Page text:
Evangelism has an image problem. Many believers envision evangelism in negative ways. According to a recent Barna study, Reviving Evangelism, almost half of millennial Christians believe sharing the gospel and asking someone to change their religious beliefs is wrong. About one-fifth of boomers agree with this conclusion, with each intervening generation stair-stepped in the percentage which agrees with this position. Clearly, Christians are becoming more and more reticent about evangelism. This same study reports a strong majority of believers, in all generations, claim evangelism is important. They just don’t want to do it. Their view of what it means to be an evangelist overcomes their spiritual urging to share the gospel.
How can we change the image of evangelism? Not by marketing a better method or creating a more sophisticated approach to gospel conversations! The better way to change our image of evangelism is to reconsider biblical descriptions of sharing the gospel, influencing others to become Christians, and nurturing belief in new believers. Here are some examples.
Sharing the gospel is likened to being a fisherman (Lk. 5:10) or a farmer (Mk. 4:1-20). Telling people about Jesus is described as being a witness (Acts 1:8) or an ambassador (1 Cor. 5:19-20). The urgency of communicating the gospel is likened to searching for a lost coin (Lk. 15:8-10) or a lost sheep (Lk. 15:1-7). It is also illustrated by a banquet master inviting droves of people to share a feast (Lk. 14:21-23). Nurturing people in their newfound faith is compared to being a parent (1 Cor. 4:15).
Fishermen, farmers, witnesses, ambassadors, searchers, hosts, and parents—that’s a composite of the biblical image of evangelism. As you consider this list, what’s missing? Presidents, professors, apologists, attorneys, debaters, and social media provocateurs don’t make the list. Yet, too many Christians today think those are the primary roles needed to convince unbelievers to consider, receive, and grow in the gospel.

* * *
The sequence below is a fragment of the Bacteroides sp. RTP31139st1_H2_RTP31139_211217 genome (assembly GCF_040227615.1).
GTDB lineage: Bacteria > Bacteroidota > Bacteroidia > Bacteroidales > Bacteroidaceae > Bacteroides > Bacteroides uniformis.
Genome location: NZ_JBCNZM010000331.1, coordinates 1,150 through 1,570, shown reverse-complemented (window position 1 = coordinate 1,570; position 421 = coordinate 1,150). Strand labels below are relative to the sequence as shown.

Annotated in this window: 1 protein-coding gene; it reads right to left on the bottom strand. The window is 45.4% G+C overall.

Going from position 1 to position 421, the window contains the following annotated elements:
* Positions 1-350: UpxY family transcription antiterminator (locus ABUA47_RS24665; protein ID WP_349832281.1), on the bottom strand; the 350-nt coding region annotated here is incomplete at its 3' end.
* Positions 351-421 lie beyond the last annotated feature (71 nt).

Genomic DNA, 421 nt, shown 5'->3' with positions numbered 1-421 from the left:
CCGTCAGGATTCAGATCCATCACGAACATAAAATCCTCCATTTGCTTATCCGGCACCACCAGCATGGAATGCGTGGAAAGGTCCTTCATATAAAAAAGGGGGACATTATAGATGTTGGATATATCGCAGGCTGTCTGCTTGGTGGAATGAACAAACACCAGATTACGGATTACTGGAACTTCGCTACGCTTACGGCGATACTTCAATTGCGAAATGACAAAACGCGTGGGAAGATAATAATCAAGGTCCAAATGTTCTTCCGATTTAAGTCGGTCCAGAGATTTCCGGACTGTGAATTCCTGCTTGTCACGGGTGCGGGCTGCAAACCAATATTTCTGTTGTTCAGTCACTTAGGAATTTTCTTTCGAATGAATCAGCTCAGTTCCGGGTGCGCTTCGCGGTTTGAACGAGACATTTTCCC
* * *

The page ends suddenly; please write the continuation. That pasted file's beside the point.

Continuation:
The biblical images of evangelism are drawn from the rank-and-file of life. They emphasize hard work and relational connectivity. These images focus on continuing activity and persistent service, not programs or projects. They are also all positive images—both in their day and ours—which is astounding when you consider how quickly perspectives on roles and responsibilities evolve over time.
So, how can you change your view (and the views of your followers) on evangelism? Start by studying biblical texts which use these timeless images. Ask God to change your view of what it means to share your faith. Then, if you have the platform, consider teaching a series of lessons, preaching a series of sermons, or writing a series of blogs on these biblical images. Help your followers understand evangelism is best imagined in a biblical context, not the warped view propagated by an unbelieving culture and deferentially adopted by confused believers.
Evangelism is our privilege and responsibility. When our evangelistic practices reflect a biblical perspective, we will do this important work without debilitating doubts about evangelism inculcated by our critics. We can share our faith with boldness, confidence, and humility.
Dr. Iorg reflects on the humble families who made his seminary education possible.
Dr. Iorg cautions leaders against slowly drifting away from their moral and ethical principles. He describes some warning signs to watch out for and ways that leaders can better guard themselves.
The confession of Peter begins with the question; who is Jesus? This is the first time in Mark’s Gospel that someone admits Jesus is the Christ. Jesus then defines who the Christ is and what He does. What does Peter’s reaction and the context of this passage mean for